Kenya’s decision to rehabilitate an old line to Kisumu instead of extending the proposed standard gauge railway (SGR) line to Malaba has thrown Uganda’s project in disarray as Kampala is not sure on where to terminate its line.
Uganda officials said they will start the construction of its 271- kilometre long SGR in June even if Kenya does not extend its line to Malaba.
Perez Wamburu, the SGR project co-ordinator for Uganda, said chances of reaching a loan deal with the China Exim Bank are increasing.
He told the media that one of the major outstanding issues is the connection with Kenya, which came into doubt after Nairobi paused its SGR development in Naivasha.
“We shall be sitting with Kenya and China Exim to bring clarity to issues of the interconnection but everybody is still committed to this project,” Wamburu said.
The move to go ahead with the project implementation is predicated on the assumption that by the end of the projected construction period, East Africa’s largest economy would have resolved whatever issues are holding up the extension of its SGR to Malaba, on Kenya’s western border with Uganda
However, Uganda’s plans to build the rail line to Malaba could leave them with a dead-end project as Kenya has instead opted to refurbish the old line to Kisumu to form the major supply route to deliver cargo to the neighbouring countries through the Lakeside port.
The rehabilitation work on the Kenya’s old to Kisumu started in August and is expected to take between 8 and 12 months.
Kenya Railways promises to rehabilitate both the line to Kisumu and Malaba.
“By revamping the section of the metre gauge railway (MGR) line leading to the western region, we are looking to link the Standard Gauge Railway line and the metre gauge railway line in order to provide a seamless connection between the Port of Mombasa and Lake Victoria in Kisumu,” Kenya Railways says in a statement on its portal.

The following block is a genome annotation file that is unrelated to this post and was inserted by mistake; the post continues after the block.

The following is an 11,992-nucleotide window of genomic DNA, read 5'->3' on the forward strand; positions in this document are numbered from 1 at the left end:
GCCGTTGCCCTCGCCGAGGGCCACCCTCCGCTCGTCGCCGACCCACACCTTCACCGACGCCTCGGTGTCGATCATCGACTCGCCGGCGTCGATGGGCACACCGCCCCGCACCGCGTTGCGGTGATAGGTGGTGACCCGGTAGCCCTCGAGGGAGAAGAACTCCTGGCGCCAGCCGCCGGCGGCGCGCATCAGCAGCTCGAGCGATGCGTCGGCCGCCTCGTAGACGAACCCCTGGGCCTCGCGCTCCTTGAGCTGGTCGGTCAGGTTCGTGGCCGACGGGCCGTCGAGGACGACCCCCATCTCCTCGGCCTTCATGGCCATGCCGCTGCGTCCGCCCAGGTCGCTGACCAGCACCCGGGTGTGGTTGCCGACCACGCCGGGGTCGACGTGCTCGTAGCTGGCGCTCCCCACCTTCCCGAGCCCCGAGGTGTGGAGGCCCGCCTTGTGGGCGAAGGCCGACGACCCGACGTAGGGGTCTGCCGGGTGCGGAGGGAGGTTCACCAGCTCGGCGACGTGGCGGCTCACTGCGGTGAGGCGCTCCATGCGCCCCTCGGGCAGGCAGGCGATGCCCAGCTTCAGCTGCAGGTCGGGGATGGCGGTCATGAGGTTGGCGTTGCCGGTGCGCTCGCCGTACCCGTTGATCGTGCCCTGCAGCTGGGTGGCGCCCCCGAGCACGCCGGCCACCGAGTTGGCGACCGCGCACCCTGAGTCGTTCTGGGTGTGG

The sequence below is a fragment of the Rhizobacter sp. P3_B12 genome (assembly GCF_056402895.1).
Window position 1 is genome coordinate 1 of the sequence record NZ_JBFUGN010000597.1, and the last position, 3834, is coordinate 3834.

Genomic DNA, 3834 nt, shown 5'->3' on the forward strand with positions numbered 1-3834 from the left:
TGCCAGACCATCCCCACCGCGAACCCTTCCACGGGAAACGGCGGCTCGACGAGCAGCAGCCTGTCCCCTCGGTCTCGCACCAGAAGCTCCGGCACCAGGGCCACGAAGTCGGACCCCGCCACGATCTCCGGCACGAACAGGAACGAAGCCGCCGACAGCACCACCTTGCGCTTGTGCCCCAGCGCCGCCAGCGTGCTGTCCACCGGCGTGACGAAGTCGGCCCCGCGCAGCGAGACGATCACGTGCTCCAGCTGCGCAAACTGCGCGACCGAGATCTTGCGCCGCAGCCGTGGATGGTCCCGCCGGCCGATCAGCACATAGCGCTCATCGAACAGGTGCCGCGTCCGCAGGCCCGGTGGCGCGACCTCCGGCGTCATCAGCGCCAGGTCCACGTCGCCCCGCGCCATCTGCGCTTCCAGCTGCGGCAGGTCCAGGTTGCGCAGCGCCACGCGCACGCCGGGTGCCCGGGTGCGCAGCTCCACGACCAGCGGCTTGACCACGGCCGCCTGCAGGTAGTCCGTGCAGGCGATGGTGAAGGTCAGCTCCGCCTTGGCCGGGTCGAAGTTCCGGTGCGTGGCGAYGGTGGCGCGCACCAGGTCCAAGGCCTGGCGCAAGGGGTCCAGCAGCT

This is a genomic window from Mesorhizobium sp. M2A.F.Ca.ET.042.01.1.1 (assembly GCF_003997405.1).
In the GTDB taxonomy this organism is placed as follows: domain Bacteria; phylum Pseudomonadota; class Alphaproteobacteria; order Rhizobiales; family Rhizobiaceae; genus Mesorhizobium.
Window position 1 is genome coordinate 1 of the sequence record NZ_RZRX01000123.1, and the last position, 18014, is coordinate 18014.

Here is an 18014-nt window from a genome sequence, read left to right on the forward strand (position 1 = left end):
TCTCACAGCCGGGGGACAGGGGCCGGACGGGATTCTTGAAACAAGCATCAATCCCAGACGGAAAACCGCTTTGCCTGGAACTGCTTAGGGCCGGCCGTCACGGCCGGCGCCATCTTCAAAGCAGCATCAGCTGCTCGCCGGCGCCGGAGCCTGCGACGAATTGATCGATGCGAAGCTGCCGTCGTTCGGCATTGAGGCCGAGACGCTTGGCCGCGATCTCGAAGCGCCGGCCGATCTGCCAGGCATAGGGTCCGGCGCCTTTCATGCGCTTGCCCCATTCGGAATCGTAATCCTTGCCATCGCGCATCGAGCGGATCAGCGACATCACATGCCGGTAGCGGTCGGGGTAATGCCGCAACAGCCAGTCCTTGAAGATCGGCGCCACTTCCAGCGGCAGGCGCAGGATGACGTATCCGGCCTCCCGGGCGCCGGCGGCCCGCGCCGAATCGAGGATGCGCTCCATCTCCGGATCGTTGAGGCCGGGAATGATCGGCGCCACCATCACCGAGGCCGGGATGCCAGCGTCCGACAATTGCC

The State agency adds it will also connect the Longonot line to the main border point with neighbouring Uganda at Malaba.
“The end result will see the corporation transport cargo exclusively on rail albeit with an interchange from SGR to MGR line at Longonot station,” it adds.
Kenya dropped its plan to extend the standard gauge railway to Kisumu and later on to the Ugandan border after failing to secure a multi-billion shilling loan from China, which funded the first and second phases of the project.
Lack of a directline to Malaba has also seen Uganda consider the viability of the line without a direct interface with the Kenyan system, with the cargo instead being ferried on water to a facility to be developed in Majanji on Lake Victoria.
That would allow cargo from South Sudan and North Eastern DR Congo to be shipped to either Mombasa through Kisumu or onward to Dar es Salaam through Mwanza.
Another scenario sees Kenya eventually bringing its line all the way to Malaba, while the other one is a hanging line running from Kampala to Malaba.
Work on the long-delayed SGR will now start in the 2022/2023 Uganda fiscal year even as the connection with Kenya remains a sticking point, Wamburu hinted while speaking during a recent briefing for Ugandan media.
“The parties had narrowed the number of outstanding queries from 27 when Ministry of Finance reapplied for funding in October 2019, to just three today,” he added.
“I think we have answered all those queries satisfactorily and conclusive talks should start soon after the elections.
The other concerns are around the operations plan for the network and finally, the loan repayment plan.”
The viability of the line under different scenarios remains positive and a Chinese company will operate the network for the duration of the loan repayment period before handing over the assets to Uganda,” Wamburu said.
He said a direct interface with the Kenyan SGR would be the better option, but the line would still have a positive rate of return whichever way but with varying margins.
The rehabilitation of the Old Nakuru-Kisumu railway line has officially kicked off.
The project which is estimated to cost Sh3.8 billion will be completed in eight months’ time in a bid to boost the transportation of cargo to various parts of the country and the East African Region.